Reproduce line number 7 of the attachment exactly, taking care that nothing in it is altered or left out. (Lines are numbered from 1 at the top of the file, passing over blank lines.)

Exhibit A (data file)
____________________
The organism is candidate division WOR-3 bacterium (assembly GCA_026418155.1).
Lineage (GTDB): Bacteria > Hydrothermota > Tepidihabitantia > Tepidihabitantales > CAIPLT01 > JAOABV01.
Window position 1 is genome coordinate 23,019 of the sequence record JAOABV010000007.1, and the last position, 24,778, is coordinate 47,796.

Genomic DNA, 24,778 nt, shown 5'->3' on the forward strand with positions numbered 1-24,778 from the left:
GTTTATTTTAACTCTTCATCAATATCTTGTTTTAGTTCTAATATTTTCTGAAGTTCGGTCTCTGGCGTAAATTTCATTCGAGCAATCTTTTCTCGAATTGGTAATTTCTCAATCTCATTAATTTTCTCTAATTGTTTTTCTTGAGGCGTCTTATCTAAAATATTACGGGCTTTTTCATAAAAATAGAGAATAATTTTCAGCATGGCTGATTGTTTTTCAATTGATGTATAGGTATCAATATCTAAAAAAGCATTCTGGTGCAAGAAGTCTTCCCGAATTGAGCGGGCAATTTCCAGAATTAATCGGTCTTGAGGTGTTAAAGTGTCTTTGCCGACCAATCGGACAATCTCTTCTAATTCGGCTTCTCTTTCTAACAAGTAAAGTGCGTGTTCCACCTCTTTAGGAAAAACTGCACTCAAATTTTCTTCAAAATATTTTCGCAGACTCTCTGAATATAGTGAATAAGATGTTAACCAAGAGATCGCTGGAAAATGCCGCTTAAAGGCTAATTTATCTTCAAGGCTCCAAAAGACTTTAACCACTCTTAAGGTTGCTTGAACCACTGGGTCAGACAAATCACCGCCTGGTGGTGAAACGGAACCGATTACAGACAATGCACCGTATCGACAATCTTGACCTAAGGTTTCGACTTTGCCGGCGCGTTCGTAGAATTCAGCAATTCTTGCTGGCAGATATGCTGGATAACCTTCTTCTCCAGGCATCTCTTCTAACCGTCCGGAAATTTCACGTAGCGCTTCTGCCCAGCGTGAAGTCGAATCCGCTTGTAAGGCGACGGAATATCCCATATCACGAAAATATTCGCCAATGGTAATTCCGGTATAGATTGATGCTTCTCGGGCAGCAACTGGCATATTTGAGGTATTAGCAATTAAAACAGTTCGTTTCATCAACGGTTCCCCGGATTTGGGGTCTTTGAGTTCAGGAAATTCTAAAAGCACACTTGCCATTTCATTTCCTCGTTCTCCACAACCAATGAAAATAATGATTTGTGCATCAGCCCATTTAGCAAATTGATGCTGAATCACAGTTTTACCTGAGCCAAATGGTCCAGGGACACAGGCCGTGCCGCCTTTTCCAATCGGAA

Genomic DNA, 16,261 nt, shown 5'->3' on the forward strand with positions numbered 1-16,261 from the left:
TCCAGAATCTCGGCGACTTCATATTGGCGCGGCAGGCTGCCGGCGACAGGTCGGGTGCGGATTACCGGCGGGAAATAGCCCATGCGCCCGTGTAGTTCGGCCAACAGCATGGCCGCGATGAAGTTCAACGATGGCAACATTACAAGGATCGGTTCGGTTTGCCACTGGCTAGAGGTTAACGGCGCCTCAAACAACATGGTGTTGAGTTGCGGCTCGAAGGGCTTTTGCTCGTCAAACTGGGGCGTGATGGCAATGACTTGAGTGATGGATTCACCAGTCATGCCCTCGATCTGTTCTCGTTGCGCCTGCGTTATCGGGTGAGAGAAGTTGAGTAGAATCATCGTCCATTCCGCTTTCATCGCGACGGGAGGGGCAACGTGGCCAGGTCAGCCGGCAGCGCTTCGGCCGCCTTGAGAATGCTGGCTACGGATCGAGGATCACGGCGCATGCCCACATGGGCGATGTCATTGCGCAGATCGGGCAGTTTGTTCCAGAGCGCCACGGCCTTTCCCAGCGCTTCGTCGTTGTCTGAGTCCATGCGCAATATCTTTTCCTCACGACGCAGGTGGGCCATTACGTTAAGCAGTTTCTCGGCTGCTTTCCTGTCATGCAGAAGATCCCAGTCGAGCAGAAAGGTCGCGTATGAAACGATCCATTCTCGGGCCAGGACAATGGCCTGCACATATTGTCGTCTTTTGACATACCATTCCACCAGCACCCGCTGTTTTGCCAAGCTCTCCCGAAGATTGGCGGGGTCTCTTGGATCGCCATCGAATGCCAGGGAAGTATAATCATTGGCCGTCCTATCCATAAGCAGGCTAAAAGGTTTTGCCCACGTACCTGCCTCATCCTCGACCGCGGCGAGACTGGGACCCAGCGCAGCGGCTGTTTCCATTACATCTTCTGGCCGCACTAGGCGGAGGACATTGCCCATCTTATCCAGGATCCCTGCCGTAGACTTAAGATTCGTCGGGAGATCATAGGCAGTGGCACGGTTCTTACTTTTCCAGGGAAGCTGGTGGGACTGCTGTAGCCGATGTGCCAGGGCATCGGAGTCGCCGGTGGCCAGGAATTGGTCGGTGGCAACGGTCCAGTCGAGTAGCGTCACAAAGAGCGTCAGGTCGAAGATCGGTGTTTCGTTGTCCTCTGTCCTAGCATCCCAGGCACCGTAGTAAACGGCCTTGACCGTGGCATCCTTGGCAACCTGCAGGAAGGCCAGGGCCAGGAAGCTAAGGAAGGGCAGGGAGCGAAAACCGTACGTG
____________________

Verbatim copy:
TCCAGAATCTCGGCGACTTCATATTGGCGCGGCAGGCTGCCGGCGACAGGTCGGGTGCGGATTACCGGCGGGAAATAGCCCATGCGCCCGTGTAGTTCGGCCAACAGCATGGCCGCGATGAAGTTCAACGATGGCAACATTACAAGGATCGGTTCGGTTTGCCACTGGCTAGAGGTTAACGGCGCCTCAAACAACATGGTGTTGAGTTGCGGCTCGAAGGGCTTTTGCTCGTCAAACTGGGGCGTGATGGCAATGACTTGAGTGATGGATTCACCAGTCATGCCCTCGATCTGTTCTCGTTGCGCCTGCGTTATCGGGTGAGAGAAGTTGAGTAGAATCATCGTCCATTCCGCTTTCATCGCGACGGGAGGGGCAACGTGGCCAGGTCAGCCGGCAGCGCTTCGGCCGCCTTGAGAATGCTGGCTACGGATCGAGGATCACGGCGCATGCCCACATGGGCGATGTCATTGCGCAGATCGGGCAGTTTGTTCCAGAGCGCCACGGCCTTTCCCAGCGCTTCGTCGTTGTCTGAGTCCATGCGCAATATCTTTTCCTCACGACGCAGGTGGGCCATTACGTTAAGCAGTTTCTCGGCTGCTTTCCTGTCATGCAGAAGATCCCAGTCGAGCAGAAAGGTCGCGTATGAAACGATCCATTCTCGGGCCAGGACAATGGCCTGCACATATTGTCGTCTTTTGACATACCATTCCACCAGCACCCGCTGTTTTGCCAAGCTCTCCCGAAGATTGGCGGGGTCTCTTGGATCGCCATCGAATGCCAGGGAAGTATAATCATTGGCCGTCCTATCCATAAGCAGGCTAAAAGGTTTTGCCCACGTACCTGCCTCATCCTCGACCGCGGCGAGACTGGGACCCAGCGCAGCGGCTGTTTCCATTACATCTTCTGGCCGCACTAGGCGGAGGACATTGCCCATCTTATCCAGGATCCCTGCCGTAGACTTAAGATTCGTCGGGAGATCATAGGCAGTGGCACGGTTCTTACTTTTCCAGGGAAGCTGGTGGGACTGCTGTAGCCGATGTGCCAGGGCATCGGAGTCGCCGGTGGCCAGGAATTGGTCGGTGGCAACGGTCCAGTCGAGTAGCGTCACAAAGAGCGTCAGGTCGAAGATCGGTGTTTCGTTGTCCTCTGTCCTAGCATCCCAGGCACCGTAGTAAACGGCCTTGACCGTGGCATCCTTGGCAACCTGCAGGAAGGCCAGGGCCAGGAAGCTAAGGAAGGGCAGGGAGCGAAAACCGTACGTG